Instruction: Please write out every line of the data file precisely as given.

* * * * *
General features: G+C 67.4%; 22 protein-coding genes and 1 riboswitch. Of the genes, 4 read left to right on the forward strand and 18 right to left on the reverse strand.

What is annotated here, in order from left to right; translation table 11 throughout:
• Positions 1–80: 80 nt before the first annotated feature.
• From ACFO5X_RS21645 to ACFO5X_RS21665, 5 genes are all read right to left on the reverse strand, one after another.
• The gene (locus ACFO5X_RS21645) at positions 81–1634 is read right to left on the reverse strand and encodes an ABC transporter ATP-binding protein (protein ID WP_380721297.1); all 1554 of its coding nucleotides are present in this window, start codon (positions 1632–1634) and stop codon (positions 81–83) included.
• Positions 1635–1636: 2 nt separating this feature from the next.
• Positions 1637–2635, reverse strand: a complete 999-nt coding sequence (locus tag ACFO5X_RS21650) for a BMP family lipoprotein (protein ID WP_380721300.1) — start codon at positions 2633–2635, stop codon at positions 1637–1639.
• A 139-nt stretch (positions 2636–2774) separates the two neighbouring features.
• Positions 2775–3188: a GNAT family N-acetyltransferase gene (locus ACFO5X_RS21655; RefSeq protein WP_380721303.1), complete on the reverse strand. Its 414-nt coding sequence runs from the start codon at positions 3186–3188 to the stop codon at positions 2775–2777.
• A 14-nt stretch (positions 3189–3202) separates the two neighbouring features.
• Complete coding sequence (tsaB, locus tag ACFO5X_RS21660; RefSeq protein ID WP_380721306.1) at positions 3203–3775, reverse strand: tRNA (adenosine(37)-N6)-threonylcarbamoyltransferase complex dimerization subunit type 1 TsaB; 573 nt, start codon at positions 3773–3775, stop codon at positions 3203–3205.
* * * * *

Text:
General features: G+C 67.4%; 22 protein-coding genes and 1 riboswitch. Of the genes, 4 read left to right on the forward strand and 18 right to left on the reverse strand.

What is annotated here, in order from left to right; translation table 11 throughout:
• Positions 1–80: 80 nt before the first annotated feature.
• From ACFO5X_RS21645 to ACFO5X_RS21665, 5 genes are all read right to left on the reverse strand, one after another.
• The gene (locus ACFO5X_RS21645) at positions 81–1634 is read right to left on the reverse strand and encodes an ABC transporter ATP-binding protein (protein ID WP_380721297.1); all 1554 of its coding nucleotides are present in this window, start codon (positions 1632–1634) and stop codon (positions 81–83) included.
• Positions 1635–1636: 2 nt separating this feature from the next.
• Positions 1637–2635, reverse strand: a complete 999-nt coding sequence (locus tag ACFO5X_RS21650) for a BMP family lipoprotein (protein ID WP_380721300.1) — start codon at positions 2633–2635, stop codon at positions 1637–1639.
• A 139-nt stretch (positions 2636–2774) separates the two neighbouring features.
• Positions 2775–3188: a GNAT family N-acetyltransferase gene (locus ACFO5X_RS21655; RefSeq protein WP_380721303.1), complete on the reverse strand. Its 414-nt coding sequence runs from the start codon at positions 3186–3188 to the stop codon at positions 2775–2777.
• A 14-nt stretch (positions 3189–3202) separates the two neighbouring features.
• Complete coding sequence (tsaB, locus tag ACFO5X_RS21660; RefSeq protein ID WP_380721306.1) at positions 3203–3775, reverse strand: tRNA (adenosine(37)-N6)-threonylcarbamoyltransferase complex dimerization subunit type 1 TsaB; 573 nt, start codon at positions 3773–3775, stop codon at positions 3203–3205.